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/lit/ - Literature


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16516540 No.16516540 [Reply] [Original]

Working on finishing up Human Action by Ludwig Von Mises and rereading The Book of Disquiet. Before bed I'll probably watch a lecture on Guenon, as I really want to get started with him soon (I enjoyed Evola's Revolt Against the Modern World quite a bit). Guenon's analysis of modern science as an intensely limiting framework seems profound. Blog post aside: what is /lit/ reading tonight and why do you like it? I've got my pipe to keep things comfy too. Cheers frens.

>> No.16516584

Blackshirts and reds

>> No.16516590

>>16516540
Moby-Dick.

>> No.16516600
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16516600

>>16516540
I'm going to go see what Steerpike is up to in Gormenghast

>> No.16516607

>>16516590
What do you think Melville is doing with his famous (to some, infamous) "lists" when it comes to whaling gear and such? I think its playing into the theme of the limited knowledge of man contending with the insurmountable power of nature, or God. Man wants to know in order to control, in this case. It is vain, and leads to some pretty bad outcomes in the end. I hope you enjoy it!

>> No.16516608
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16516608

Hamlet.

>> No.16516612

>>16516540
Bring the War Home: The White Power Movement and Paramilitary America

>> No.16516617

>>16516540
Currently reading some of Cicero's defense speeches. Don't think I've got time to finish another whole one tonight, and I like reading them in one seating, so I guess I'll just give it a rest until tomorrow.

>> No.16516629

>>16516617
Working through Cicero in my undergraduate Latin course was a painful joy. Painful because he was difficult, but he's so good isn't he? Peak Latin.

>> No.16516632

>>16516607
Ntayrt but i thought it was reinforcing the idea that we as people can never really understand each other. Melville spends probably 1/3 of the book talking about how whale ships work so we can see things through his eyes, but ultimately we never can understand what some things meant to him.
This theme is reinforced with stuff like the coin Ahab nails to the post that stubb, flask, Ahab, Starbuck, and I think Fedallah all soliloquize to and offer totally different perspectives. And Ahab and Starbuck’s arguments about the righteousness of his revenge, which unrelentingly end fruitlessly. And the contrasts between the savages and the other whale men, like when Queequeg was about to die and suddenly he decided he wasn’t going to, and Ishmael remarked on the power of savages’ healing, which is of course totally alien to our Christian sensibilities.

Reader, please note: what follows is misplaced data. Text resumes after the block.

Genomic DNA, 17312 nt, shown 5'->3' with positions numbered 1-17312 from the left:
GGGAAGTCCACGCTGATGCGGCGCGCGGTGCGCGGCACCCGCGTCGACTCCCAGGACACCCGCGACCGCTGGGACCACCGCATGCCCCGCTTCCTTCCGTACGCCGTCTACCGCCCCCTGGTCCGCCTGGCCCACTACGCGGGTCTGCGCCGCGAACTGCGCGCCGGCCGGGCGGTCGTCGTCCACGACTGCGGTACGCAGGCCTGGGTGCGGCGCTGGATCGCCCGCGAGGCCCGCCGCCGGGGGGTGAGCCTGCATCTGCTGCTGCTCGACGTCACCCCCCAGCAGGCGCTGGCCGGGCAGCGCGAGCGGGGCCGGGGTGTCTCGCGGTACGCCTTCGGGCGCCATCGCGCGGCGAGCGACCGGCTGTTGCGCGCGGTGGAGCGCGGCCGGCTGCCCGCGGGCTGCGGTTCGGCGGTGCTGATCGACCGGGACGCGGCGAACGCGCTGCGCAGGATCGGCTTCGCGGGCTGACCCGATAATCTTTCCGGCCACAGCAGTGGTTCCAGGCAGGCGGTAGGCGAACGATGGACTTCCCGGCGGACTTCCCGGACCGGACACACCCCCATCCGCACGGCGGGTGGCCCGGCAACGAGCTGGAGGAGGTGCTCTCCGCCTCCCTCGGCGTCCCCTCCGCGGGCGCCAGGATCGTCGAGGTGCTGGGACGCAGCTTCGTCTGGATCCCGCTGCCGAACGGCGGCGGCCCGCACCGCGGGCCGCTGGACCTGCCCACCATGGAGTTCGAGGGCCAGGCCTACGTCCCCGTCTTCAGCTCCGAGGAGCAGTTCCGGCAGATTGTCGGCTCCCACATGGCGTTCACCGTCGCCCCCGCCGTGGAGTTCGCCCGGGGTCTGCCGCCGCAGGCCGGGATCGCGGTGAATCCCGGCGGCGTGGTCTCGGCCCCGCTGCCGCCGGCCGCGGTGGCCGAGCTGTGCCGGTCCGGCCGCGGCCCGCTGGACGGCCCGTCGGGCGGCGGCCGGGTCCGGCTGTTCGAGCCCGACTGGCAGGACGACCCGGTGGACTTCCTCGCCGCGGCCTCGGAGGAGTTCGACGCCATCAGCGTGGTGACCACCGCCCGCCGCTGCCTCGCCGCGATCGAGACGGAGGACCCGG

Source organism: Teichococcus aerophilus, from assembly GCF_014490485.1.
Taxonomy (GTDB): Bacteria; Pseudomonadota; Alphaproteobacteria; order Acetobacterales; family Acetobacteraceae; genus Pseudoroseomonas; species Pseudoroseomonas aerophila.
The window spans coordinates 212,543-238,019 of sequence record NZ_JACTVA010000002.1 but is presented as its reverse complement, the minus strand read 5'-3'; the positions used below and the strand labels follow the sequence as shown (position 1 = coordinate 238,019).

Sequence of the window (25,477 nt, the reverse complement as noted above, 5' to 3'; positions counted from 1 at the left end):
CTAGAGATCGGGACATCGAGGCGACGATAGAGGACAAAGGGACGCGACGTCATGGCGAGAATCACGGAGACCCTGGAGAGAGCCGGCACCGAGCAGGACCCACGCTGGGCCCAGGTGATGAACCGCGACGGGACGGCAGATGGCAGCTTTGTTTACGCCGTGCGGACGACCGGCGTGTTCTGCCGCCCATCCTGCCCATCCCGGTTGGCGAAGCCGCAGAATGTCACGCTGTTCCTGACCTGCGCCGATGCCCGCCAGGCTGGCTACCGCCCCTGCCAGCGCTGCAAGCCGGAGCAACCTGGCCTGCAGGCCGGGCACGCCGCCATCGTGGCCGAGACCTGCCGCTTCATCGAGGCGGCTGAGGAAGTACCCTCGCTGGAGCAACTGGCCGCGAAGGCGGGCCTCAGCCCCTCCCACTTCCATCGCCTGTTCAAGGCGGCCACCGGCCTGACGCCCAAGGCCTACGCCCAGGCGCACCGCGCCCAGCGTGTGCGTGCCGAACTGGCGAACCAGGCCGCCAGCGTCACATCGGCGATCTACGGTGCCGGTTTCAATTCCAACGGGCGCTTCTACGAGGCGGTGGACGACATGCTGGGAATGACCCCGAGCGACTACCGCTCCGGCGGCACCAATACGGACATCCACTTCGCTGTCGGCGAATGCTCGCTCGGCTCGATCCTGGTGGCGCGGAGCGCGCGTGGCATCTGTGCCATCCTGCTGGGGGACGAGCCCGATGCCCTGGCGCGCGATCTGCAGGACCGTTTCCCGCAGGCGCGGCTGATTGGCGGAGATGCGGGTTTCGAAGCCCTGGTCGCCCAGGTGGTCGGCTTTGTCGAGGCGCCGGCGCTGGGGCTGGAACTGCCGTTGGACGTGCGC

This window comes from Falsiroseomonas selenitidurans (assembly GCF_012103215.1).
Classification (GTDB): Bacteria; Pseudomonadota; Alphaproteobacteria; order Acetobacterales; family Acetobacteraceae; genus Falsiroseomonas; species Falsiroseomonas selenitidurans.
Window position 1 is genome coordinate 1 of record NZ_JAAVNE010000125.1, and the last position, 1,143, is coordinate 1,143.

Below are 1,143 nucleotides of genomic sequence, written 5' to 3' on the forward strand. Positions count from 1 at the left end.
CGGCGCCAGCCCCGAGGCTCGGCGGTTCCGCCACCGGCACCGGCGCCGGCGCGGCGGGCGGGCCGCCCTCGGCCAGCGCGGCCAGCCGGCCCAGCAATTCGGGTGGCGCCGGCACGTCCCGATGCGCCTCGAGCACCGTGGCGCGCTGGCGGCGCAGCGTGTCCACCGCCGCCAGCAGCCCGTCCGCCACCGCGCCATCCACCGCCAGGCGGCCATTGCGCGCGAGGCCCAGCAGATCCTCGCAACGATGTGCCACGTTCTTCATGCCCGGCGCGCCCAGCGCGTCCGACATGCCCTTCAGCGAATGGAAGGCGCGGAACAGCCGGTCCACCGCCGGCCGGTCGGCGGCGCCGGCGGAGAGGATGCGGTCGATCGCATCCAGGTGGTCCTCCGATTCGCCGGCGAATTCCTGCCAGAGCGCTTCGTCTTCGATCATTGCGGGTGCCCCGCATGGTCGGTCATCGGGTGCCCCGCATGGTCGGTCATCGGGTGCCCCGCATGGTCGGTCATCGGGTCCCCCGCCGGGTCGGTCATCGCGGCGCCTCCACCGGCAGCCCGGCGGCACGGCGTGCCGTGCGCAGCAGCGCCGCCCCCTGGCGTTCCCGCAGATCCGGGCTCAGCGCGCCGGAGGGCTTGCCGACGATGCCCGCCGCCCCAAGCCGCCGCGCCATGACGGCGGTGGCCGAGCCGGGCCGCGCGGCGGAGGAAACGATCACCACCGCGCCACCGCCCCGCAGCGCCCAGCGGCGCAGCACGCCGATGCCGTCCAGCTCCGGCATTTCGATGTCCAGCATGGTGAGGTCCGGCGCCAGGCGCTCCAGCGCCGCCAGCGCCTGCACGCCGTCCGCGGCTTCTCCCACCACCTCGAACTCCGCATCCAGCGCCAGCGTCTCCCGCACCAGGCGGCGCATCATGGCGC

>> No.16516639

>>16516629
Yeah, unexpectedly breezed through a ton of his works because they're so good.

>> No.16516655
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16516655

>>16516632
Nice. I had never even considered that. When I read it again I will keep your thoughts in mind and see what comes out!

>> No.16516761

That's noice fren. Currently reading The Plague by Camus. Reading a bit about Pessoa on the side as I think I'd pick The Book of Disquiet next. Also tempted to read more of Céline because I liked Journey to the End of the Night.

>> No.16516768

I'm too tired to read after work, I miss the NEET days

>> No.16516794

>>16516540
>reads at night instead of in the morning after he wakes up (the best time to retain information)
ngmi

>> No.16516809

>>16516540
The Stranger, good so far

>> No.16516828

I've never posted on this board before. im probably going to read 4channel and youtube comments if anything, maybe twitch chat tbqh

>> No.16516884

>Guenon
>Mises
>Evola
Honestly just cringe

>> No.16516917
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16516917

>>16516540
>Ludwig Von Mises

>> No.16517093

>>16516917
I am fairly familiar with Hayek and Smith. Is there any benefit to reading the ancaps like Mises or Hoppe? I’ve heard they’re ideologues do not worth reading

>> No.16517189
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16517189

>>16517093
I mean read whatever you want, you can give it a shot but also but why not read Marx instead or maybe if you don't like that idea try Keynes. For me, capitalism is just fundamentally flawed and I'm pretty marx pilled, I recommend reading 'Value, Price and Profit' by Marx and also 'Wage-Labour and Capital'.

>> No.16517461

>>16517093
Are you a political economist or a marginalist fucktard?

Because if you're a political economist you ought to read deviant economists.

And if you're a marginalist you should shoot yourself in the face, badly, so that you live on faceless after months in hospital.

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